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Coronavirus Chaos

Which Country Had the Worst Coronavirus Response?

Novel Coronavirus SARS-CoV-2
This scanning electron microscope image shows SARS-CoV-2 (orange)—also known as 2019-nCoV, the virus that causes COVID-19—isolated from a patient in the U.S., emerging from the surface of cells (green) cultured in the lab. Credit: NIAID-RML.

New Zealand has scored the highest among all countries for its response to the ongoing coronavirus pandemic, according to new research published by a leading Australian think tank.

In settling on its findings, Sydney’s Lowy Institute examined nearly a hundred countries and tapped into data that analyzed confirmed cases, deaths, and testing metrics, among others.

“Collectively, these indicators point to how well or poorly countries have managed the pandemic,” the report’s authors wrote.

According to the latest data compiled by Johns Hopkins University, New Zealand, which initiated early testing campaigns and nationwide lockdowns, has only witnessed roughly twenty-three hundred total confirmed cases and twenty-five related deaths.

The other countries that rounded out the top ten were Vietnam, Taiwan, Thailand, Cyprus, Rwanda, Iceland, Australia, Latvia, and Sri Lanka.

At the other end of the scale was Brazil, which was closely followed by Mexico, Colombia, Iran, and the United States. Brazil has registered more than two hundred twenty thousand coronavirus deaths, a toll that ranks second behind only the United States.

The Lowy Institute added that there was no definitive winner when it came to which political system best handled the yearlong pandemic.

Novel Coronavirus SARS

Colorized scanning electron micrograph of an apoptotic cell (green) heavily infected with SARS-COV-2 virus particles (purple), isolated from a patient sample. Image captured and color-enhanced at the NIAID Integrated Research Facility (IRF) in Fort Detrick, Maryland. Credit: NIAID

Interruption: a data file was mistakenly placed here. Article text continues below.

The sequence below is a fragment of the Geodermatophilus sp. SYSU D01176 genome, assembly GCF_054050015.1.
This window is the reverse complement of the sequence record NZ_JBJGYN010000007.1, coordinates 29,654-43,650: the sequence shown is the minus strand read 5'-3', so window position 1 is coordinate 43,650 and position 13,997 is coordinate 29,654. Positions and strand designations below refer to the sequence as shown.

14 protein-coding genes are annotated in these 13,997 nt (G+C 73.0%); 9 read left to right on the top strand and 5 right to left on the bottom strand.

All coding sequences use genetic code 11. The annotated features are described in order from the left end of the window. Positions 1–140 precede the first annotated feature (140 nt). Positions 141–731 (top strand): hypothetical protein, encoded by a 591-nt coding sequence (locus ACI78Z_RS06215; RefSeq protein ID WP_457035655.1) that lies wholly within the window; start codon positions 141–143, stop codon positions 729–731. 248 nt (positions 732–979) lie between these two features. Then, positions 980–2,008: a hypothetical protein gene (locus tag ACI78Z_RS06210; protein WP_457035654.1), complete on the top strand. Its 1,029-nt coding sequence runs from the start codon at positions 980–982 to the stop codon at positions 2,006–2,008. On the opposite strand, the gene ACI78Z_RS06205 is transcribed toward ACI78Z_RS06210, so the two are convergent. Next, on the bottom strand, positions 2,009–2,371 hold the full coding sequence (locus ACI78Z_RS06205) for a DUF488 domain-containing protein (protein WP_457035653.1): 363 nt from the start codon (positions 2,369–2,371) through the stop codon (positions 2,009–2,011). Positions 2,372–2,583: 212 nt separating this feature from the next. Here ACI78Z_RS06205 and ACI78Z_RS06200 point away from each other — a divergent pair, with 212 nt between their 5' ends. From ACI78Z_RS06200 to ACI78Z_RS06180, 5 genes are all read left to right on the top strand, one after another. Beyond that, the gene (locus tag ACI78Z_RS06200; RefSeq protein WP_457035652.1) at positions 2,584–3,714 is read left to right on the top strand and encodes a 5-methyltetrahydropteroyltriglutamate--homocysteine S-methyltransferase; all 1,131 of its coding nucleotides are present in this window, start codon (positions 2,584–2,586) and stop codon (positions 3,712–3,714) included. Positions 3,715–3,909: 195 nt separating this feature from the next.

“Some countries have managed the pandemic better than others—but most countries outcompeted each other only by degrees of underperformance,” the report said.

The think tank, though, did notice that smaller nations with populations of fewer than ten million weren’t as hard hit as larger countries.

“In general, countries with smaller populations, cohesive societies, and capable institutions have a comparative advantage in dealing with a global crisis such as a pandemic,” it said.

Earlier this week, global coronavirus cases surpassed the one hundred million mark. That grim milestone came less than three months after the world hit fifty million cases, and just over a year after the first official case was diagnosed in the United States.

The surge in cases and deaths comes as countries around the world are struggling to adapt to new coronavirus variants that have emerged in the United Kingdom, South Africa, and Brazil.

On Thursday, the World Health Organization contended that the mutant virus is fueling a new wave of infections and deaths across Africa.

More than a hundred seventy-five thousand new cases and sixty-two hundred deaths were reported across the continent in the week leading up to Thursday, the WHO noted, adding that infection rates climbed 50 percent between December 29 and January 25 compared to the previous month.

“The variant which was first detected in South Africa has spread quickly beyond Africa and so what’s keeping me awake at night right now is that it’s very likely circulating in a number of African countries,” Dr. Matshidiso Moeti, the WHO’s Regional Director for Africa, said in a virtual press conference.

Ethen Kim Lieser is a Minneapolis-based Science and Tech Editor who has held posts at Google, The Korea Herald, Lincoln Journal Star, AsianWeek, and Arirang TV. Follow or contact him on LinkedIn.

Written By

Ethen Kim Lieser is a Washington state-based Science and Tech Editor who has held posts at Google, The Korea Herald, Lincoln Journal Star, AsianWeek, and Arirang TV.

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